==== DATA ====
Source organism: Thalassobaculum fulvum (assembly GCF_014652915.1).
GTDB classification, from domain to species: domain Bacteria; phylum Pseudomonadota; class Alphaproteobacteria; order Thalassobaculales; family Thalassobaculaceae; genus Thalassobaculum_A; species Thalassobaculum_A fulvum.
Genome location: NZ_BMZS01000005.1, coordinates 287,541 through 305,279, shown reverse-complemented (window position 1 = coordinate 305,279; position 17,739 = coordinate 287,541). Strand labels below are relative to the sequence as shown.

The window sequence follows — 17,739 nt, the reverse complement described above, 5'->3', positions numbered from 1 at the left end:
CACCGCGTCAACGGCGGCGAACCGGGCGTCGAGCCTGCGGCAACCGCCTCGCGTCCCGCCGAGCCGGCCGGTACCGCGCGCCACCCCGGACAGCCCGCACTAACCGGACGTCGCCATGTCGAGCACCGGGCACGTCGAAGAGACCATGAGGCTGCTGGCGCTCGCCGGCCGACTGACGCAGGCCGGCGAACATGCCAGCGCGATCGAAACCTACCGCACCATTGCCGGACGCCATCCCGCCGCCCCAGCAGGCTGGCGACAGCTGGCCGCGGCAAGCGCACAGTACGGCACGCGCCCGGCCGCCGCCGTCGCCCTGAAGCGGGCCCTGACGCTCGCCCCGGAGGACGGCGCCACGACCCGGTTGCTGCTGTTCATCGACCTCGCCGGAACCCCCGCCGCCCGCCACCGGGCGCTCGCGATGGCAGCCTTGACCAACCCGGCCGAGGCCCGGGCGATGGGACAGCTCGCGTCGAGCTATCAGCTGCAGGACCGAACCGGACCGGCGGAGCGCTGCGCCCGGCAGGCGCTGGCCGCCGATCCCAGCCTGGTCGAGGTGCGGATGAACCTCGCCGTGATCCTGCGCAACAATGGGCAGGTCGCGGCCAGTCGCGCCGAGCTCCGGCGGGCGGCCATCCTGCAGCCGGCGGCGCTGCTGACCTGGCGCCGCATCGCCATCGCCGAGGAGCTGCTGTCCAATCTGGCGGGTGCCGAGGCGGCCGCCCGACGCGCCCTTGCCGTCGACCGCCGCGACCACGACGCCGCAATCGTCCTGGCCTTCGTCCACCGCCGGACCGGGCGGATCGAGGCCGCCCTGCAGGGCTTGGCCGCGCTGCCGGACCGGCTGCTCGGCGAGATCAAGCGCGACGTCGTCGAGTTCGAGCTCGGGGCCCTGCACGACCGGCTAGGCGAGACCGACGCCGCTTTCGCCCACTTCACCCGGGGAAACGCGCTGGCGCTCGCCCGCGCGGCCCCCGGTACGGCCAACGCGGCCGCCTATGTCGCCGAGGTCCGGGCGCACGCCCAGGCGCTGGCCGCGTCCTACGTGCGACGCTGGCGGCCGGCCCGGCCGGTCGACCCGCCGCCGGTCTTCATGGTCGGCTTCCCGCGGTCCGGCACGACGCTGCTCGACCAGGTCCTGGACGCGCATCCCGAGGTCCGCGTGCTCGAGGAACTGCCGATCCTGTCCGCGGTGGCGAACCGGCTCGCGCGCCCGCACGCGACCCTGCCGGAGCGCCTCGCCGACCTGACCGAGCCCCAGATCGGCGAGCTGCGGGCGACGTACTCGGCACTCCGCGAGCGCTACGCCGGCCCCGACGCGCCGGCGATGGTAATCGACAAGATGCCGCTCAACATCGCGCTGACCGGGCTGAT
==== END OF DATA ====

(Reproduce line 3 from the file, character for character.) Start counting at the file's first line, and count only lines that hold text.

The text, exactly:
Genome location: NZ_BMZS01000005.1, coordinates 287,541 through 305,279, shown reverse-complemented (window position 1 = coordinate 305,279; position 17,739 = coordinate 287,541). Strand labels below are relative to the sequence as shown.